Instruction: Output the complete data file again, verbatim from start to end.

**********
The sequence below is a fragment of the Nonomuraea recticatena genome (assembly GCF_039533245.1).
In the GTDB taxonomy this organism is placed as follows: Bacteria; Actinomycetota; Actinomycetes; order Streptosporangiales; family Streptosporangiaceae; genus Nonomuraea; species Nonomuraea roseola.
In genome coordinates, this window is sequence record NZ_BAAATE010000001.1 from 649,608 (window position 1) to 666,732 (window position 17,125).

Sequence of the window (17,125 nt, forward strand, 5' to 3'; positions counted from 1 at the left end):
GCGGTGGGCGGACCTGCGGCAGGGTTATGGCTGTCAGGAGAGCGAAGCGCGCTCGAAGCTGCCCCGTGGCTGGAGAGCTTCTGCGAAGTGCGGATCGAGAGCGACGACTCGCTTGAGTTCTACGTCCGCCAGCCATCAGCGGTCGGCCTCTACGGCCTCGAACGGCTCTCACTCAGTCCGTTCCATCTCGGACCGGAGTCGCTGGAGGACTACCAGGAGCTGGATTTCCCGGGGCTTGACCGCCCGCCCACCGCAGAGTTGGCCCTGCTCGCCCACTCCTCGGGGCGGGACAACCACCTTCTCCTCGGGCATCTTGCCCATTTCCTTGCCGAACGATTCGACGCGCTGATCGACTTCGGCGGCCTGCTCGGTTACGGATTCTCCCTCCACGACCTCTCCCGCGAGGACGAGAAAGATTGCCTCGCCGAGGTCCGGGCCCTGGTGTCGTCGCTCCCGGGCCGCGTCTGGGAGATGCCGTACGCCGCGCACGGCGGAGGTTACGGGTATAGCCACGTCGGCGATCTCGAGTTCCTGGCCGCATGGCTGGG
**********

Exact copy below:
The sequence below is a fragment of the Nonomuraea recticatena genome (assembly GCF_039533245.1).
In the GTDB taxonomy this organism is placed as follows: Bacteria; Actinomycetota; Actinomycetes; order Streptosporangiales; family Streptosporangiaceae; genus Nonomuraea; species Nonomuraea roseola.
In genome coordinates, this window is sequence record NZ_BAAATE010000001.1 from 649,608 (window position 1) to 666,732 (window position 17,125).

Sequence of the window (17,125 nt, forward strand, 5' to 3'; positions counted from 1 at the left end):
GCGGTGGGCGGACCTGCGGCAGGGTTATGGCTGTCAGGAGAGCGAAGCGCGCTCGAAGCTGCCCCGTGGCTGGAGAGCTTCTGCGAAGTGCGGATCGAGAGCGACGACTCGCTTGAGTTCTACGTCCGCCAGCCATCAGCGGTCGGCCTCTACGGCCTCGAACGGCTCTCACTCAGTCCGTTCCATCTCGGACCGGAGTCGCTGGAGGACTACCAGGAGCTGGATTTCCCGGGGCTTGACCGCCCGCCCACCGCAGAGTTGGCCCTGCTCGCCCACTCCTCGGGGCGGGACAACCACCTTCTCCTCGGGCATCTTGCCCATTTCCTTGCCGAACGATTCGACGCGCTGATCGACTTCGGCGGCCTGCTCGGTTACGGATTCTCCCTCCACGACCTCTCCCGCGAGGACGAGAAAGATTGCCTCGCCGAGGTCCGGGCCCTGGTGTCGTCGCTCCCGGGCCGCGTCTGGGAGATGCCGTACGCCGCGCACGGCGGAGGTTACGGGTATAGCCACGTCGGCGATCTCGAGTTCCTGGCCGCATGGCTGGG